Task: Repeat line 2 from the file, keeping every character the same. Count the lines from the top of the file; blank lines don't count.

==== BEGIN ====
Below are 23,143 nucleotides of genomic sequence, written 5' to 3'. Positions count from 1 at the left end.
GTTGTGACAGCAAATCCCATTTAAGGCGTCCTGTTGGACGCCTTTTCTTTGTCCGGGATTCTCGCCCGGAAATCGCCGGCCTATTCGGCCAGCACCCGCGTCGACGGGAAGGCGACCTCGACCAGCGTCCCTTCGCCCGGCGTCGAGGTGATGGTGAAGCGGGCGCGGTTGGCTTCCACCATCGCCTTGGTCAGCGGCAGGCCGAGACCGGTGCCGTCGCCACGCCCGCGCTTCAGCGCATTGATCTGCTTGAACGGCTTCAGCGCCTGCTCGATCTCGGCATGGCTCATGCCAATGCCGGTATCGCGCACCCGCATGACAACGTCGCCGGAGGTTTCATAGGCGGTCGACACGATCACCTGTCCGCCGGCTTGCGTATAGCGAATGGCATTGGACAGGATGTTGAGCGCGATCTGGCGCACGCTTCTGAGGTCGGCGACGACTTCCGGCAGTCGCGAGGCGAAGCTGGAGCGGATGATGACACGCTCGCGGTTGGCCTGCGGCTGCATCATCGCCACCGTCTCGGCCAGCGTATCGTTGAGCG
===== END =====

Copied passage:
GTTGTGACAGCAAATCCCATTTAAGGCGTCCTGTTGGACGCCTTTTCTTTGTCCGGGATTCTCGCCCGGAAATCGCCGGCCTATTCGGCCAGCACCCGCGTCGACGGGAAGGCGACCTCGACCAGCGTCCCTTCGCCCGGCGTCGAGGTGATGGTGAAGCGGGCGCGGTTGGCTTCCACCATCGCCTTGGTCAGCGGCAGGCCGAGACCGGTGCCGTCGCCACGCCCGCGCTTCAGCGCATTGATCTGCTTGAACGGCTTCAGCGCCTGCTCGATCTCGGCATGGCTCATGCCAATGCCGGTATCGCGCACCCGCATGACAACGTCGCCGGAGGTTTCATAGGCGGTCGACACGATCACCTGTCCGCCGGCTTGCGTATAGCGAATGGCATTGGACAGGATGTTGAGCGCGATCTGGCGCACGCTTCTGAGGTCGGCGACGACTTCCGGCAGTCGCGAGGCGAAGCTGGAGCGGATGATGACACGCTCGCGGTTGGCCTGCGGCTGCATCATCGCCACCGTCTCGGCCAGCGTATCGTTGAGCG